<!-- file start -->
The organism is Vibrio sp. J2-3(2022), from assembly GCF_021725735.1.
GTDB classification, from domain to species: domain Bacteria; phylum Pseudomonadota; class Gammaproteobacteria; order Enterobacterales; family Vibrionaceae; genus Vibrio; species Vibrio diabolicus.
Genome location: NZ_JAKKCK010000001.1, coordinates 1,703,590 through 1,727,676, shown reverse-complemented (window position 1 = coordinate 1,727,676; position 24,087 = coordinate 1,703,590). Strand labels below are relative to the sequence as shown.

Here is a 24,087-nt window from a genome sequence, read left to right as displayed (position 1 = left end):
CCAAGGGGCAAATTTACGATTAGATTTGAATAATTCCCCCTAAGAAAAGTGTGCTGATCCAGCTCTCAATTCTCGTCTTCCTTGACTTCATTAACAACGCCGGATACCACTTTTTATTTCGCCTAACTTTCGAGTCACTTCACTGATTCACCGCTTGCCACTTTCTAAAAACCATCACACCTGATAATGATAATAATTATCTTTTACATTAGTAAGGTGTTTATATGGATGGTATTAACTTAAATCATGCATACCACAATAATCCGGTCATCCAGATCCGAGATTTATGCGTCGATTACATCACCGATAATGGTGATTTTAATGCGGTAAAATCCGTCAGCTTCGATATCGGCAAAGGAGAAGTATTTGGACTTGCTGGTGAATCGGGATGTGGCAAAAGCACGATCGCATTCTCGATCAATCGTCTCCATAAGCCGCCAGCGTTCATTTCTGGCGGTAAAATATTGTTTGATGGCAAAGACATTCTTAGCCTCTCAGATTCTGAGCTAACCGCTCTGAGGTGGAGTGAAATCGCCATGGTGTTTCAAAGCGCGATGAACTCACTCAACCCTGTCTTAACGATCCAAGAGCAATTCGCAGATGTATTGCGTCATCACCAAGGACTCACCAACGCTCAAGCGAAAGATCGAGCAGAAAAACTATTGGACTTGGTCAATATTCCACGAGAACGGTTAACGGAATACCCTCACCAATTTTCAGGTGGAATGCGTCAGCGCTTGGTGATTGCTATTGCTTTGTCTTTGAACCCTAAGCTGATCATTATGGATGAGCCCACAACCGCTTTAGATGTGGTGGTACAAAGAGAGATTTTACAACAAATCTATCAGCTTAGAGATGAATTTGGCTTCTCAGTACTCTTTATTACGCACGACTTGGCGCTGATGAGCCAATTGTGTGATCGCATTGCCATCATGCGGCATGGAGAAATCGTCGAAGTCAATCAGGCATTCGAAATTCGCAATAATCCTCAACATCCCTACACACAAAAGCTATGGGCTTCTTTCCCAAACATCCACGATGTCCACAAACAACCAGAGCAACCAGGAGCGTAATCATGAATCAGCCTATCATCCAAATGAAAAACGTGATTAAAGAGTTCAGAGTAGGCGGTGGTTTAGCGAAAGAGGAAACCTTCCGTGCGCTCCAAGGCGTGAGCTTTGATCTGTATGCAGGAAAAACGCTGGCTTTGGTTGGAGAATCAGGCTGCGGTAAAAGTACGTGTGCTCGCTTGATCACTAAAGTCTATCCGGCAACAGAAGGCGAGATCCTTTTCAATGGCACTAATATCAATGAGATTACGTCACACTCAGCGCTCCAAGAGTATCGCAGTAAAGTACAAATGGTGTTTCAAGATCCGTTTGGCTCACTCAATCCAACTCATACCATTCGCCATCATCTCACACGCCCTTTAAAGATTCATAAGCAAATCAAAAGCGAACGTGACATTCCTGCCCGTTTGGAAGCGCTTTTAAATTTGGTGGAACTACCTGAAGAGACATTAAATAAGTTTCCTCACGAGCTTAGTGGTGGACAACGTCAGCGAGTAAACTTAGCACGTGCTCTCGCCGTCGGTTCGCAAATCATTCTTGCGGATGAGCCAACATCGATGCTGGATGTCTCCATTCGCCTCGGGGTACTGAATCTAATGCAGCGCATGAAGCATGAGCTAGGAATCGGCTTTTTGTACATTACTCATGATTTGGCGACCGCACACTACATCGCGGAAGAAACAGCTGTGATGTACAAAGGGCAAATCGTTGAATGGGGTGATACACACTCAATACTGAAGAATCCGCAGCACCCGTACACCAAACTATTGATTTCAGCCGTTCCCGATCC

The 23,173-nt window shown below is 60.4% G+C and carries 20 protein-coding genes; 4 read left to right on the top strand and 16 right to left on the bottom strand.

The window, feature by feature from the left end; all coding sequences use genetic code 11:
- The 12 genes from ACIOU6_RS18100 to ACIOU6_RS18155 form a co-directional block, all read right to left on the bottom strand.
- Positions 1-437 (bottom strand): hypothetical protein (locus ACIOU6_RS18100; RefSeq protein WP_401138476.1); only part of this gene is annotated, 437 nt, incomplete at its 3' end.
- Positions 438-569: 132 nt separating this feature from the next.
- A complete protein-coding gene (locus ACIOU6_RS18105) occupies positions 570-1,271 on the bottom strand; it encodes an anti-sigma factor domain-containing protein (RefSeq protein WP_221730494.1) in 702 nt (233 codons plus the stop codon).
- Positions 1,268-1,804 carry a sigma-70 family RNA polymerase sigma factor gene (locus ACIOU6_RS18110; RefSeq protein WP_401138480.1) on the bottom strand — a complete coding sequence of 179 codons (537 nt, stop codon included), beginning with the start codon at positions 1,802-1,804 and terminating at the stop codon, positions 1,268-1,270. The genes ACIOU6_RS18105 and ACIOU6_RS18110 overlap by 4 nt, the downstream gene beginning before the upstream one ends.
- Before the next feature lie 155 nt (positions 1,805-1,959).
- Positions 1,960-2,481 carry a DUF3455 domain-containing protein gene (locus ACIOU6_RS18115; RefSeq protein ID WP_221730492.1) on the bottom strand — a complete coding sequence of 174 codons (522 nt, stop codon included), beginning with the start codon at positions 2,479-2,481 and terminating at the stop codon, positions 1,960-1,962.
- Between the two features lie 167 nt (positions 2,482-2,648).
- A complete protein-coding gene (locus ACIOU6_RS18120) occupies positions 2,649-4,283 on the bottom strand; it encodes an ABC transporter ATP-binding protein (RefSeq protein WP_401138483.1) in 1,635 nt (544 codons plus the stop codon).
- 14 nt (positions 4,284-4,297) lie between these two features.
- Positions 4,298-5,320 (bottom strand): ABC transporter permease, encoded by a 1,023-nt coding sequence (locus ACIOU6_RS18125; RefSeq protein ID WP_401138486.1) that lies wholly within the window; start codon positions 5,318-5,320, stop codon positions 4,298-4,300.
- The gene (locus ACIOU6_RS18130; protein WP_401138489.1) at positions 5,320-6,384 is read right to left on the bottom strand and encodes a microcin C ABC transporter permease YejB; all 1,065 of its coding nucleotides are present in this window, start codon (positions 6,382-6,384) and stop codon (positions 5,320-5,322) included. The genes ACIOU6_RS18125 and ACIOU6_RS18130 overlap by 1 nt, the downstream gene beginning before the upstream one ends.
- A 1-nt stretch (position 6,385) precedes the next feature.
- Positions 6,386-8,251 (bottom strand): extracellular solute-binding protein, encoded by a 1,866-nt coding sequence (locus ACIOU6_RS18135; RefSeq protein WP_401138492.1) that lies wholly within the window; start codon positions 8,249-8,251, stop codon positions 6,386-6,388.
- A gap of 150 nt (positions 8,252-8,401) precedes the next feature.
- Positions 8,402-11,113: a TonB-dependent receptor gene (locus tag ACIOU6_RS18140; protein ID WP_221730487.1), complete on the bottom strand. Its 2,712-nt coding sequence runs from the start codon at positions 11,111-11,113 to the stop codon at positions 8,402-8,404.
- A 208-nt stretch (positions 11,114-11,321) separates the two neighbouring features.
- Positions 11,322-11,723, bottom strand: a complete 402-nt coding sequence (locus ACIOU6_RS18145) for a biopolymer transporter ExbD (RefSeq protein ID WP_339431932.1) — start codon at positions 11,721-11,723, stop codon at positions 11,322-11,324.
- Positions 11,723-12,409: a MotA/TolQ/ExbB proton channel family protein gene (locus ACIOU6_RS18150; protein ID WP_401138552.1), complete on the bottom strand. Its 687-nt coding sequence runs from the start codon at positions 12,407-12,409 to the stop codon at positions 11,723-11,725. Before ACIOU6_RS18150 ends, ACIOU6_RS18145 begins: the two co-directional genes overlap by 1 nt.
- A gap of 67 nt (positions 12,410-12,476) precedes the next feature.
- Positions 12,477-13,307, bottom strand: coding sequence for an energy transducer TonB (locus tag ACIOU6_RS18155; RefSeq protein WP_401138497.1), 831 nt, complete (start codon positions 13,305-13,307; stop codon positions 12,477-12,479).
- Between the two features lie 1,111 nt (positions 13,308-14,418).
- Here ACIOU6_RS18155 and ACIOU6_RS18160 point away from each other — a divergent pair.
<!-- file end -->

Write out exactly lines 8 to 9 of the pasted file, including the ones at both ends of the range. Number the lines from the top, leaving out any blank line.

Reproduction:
- The 12 genes from ACIOU6_RS18100 to ACIOU6_RS18155 form a co-directional block, all read right to left on the bottom strand.
- Positions 1-437 (bottom strand): hypothetical protein (locus ACIOU6_RS18100; RefSeq protein WP_401138476.1); only part of this gene is annotated, 437 nt, incomplete at its 3' end.